Can you talk a bit about how your reading informs your writing? Have any of your books been sparked by something you’ve read?
I don’t think any of my books have been sparked directly by other books I have read; however, certainly a lifetime of reading has informed my writing on many levels. I was an English major both as an undergraduate and a graduate student, so of course I was immersed in English and American literature for many years, and I’ve continued to read widely ever since. So certainly all that reading creates a stockpile in your mind of the various things good writers do, the tricks of the trade and the various forms that good writing takes.
How does living near Seattle, or maybe just in the Northwest, influence your writing, do you think? Would you write the same kind of books if you’d stayed in California?
I honestly think there’s something in the air up here in the Northwest that works to the advantage of writers. Maybe it’s the long dark winters, maybe all the coffee. Writers of narrative nonfiction in particular — Erik Larson, David Laskin and Tim Egan come to mind — seem to thrive here. I suppose I might have been able to write the first two books in California, but "The Boys in the Boat" is so steeped in the Northwest — in the history, the lore, the weather, the culture — that no, I absolutely could not have written it if I hadn’t lived here for the last twenty-five years.
What were your most cherished childhood books? Can you name a childhood favorite that influenced you?
My first love affair with a book was with "Danny and the Dinosaur." I suppose it was a combination of my name and my then (at age five or six) fascination with dinos. I remember specifically that one day, after my mother had read the book to me for the umpteenth time, I sat down with a set of crayons and some paper and began to write a story — something to do with a family of dinosaurs on a camping trip. That literary masterpiece is lost to time, but I vividly recall it as the moment that it first occurred to me that I might someday write a book myself.
Can you think of a particularly powerful passage from a book that’s stuck with you? That you return to?
Not a book, per se, but a poem — W.B. Yeats’ “The Fisherman.” In it, Yeats imagines his ideal audience, an old man fly-fishing in a mountain stream:
“A man who does not exist,
A man who is but a dream;
… ‘Before I am old
I shall have written him one
Poem maybe as cold
And passionate as the dawn.’”
“As cold and passionate as the dawn,” you see that’s it right there, to write something that is as perfect as a sunrise. Something simultaneously cold and hard and real and yet passionate. Every writer aspires to that, no matter what his or her genre.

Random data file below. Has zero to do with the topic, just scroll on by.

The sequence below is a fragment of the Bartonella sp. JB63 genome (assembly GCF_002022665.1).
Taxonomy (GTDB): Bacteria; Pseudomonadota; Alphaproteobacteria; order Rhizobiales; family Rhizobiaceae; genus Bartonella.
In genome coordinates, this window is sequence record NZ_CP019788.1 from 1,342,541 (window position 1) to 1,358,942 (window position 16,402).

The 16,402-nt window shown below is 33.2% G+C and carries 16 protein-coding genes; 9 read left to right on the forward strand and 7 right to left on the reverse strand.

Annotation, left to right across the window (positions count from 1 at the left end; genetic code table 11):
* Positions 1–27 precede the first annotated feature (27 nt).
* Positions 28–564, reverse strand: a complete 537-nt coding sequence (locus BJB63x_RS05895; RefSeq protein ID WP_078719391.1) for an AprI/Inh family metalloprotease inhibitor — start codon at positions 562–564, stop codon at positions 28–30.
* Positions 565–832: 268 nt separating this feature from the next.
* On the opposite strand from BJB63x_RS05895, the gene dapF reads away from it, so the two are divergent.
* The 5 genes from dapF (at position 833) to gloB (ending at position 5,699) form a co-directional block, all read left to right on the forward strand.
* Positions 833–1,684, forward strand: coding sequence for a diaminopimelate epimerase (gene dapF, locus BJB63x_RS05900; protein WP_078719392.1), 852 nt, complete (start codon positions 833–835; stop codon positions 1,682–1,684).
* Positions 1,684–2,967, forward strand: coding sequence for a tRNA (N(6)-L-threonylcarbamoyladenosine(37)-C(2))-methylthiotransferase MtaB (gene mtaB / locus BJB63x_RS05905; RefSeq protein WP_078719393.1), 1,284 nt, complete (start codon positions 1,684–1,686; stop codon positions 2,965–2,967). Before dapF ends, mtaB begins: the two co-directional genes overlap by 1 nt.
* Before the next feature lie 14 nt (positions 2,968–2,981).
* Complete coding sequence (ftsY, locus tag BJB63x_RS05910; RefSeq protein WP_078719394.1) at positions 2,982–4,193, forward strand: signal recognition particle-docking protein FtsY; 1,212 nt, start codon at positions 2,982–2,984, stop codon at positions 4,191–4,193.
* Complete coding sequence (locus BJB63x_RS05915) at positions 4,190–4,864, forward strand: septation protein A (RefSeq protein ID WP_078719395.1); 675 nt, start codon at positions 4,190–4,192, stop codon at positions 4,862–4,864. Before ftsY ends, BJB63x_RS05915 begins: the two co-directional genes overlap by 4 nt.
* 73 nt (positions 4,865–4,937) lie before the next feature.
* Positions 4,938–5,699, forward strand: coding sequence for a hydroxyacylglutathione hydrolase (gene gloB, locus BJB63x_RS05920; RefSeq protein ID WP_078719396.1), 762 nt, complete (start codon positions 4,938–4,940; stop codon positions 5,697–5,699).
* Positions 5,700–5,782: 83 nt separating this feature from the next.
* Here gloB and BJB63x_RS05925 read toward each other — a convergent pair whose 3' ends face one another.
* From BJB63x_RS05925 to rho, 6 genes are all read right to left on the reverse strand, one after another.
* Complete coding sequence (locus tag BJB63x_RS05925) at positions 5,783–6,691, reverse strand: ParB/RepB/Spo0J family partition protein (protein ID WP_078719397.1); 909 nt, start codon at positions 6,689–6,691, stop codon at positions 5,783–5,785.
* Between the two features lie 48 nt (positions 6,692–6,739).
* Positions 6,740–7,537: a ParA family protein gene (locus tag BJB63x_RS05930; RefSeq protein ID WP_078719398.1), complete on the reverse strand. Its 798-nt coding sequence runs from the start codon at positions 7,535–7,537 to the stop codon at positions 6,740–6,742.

Have you read a well-reviewed or popular book lately that you felt didn’t live up to the hype?
I haven’t. But that may only be because I’ve never actually read any of Dan Brown’s books.
Do you have a book or two that you’ve re-read over the years and will no doubt read again?
There are many. For one thing, I tend to re-read books that I think are great examples of the genre I write in, so I will probably read "Seabiscuit" yet again. Maybe Tim Egan’s "The Worst Hard Time." Maybe Sebastian Junger’s "The Perfect Storm." In contemporary fiction, I adore Charles Frazier’s "Cold Mountain" and will read it again simply to enjoy the craftsmanship. And then there’s all that literature I grew up on. In addition to "On the Road", I’m sure I will come back to "Wuthering Heights" at least one or two more times. It’s a much more complex and interesting book than the gothic romance it is often portrayed as. All of Shakespeare. "The Adventures of Huckleberry Finn."
Do you have any favorite true crime titles, or favorites in another genre?
Not really true crime but I’m a huge fan of the late James Crumley — "The Last Good Kiss," "Dancing Bear," "One to Count Cadence." I also enjoy Tim O’Brien, especially "The Things They Carried."
Are you researching a new book?
I’m looking for a great story to dig into. It takes me four or five years to write a book, so I really have to love a topic if I’m going to live with it for that long. So far I’ve got some intriguing leads but nothing solid enough to begin research.
What book do you plan to read next?
I think I will give Barbara Kingsolver’s "Flight Behavior" a go. She’s never disappointed me yet.
What Val’s Reading This Week: “An Object of Beauty” by Steve Martin is a stylish New York art scene novel with a lively, amoral, savvy heroine. The reader is given what feels like an insider’s peek at galleries, auction houses and the inexplicableness of modern art. Interestingly, it shares a plot twist involving the intrigue of the unsolved Isabella Stewart Gardner Museum heist with another recent novel “The Art Forger”.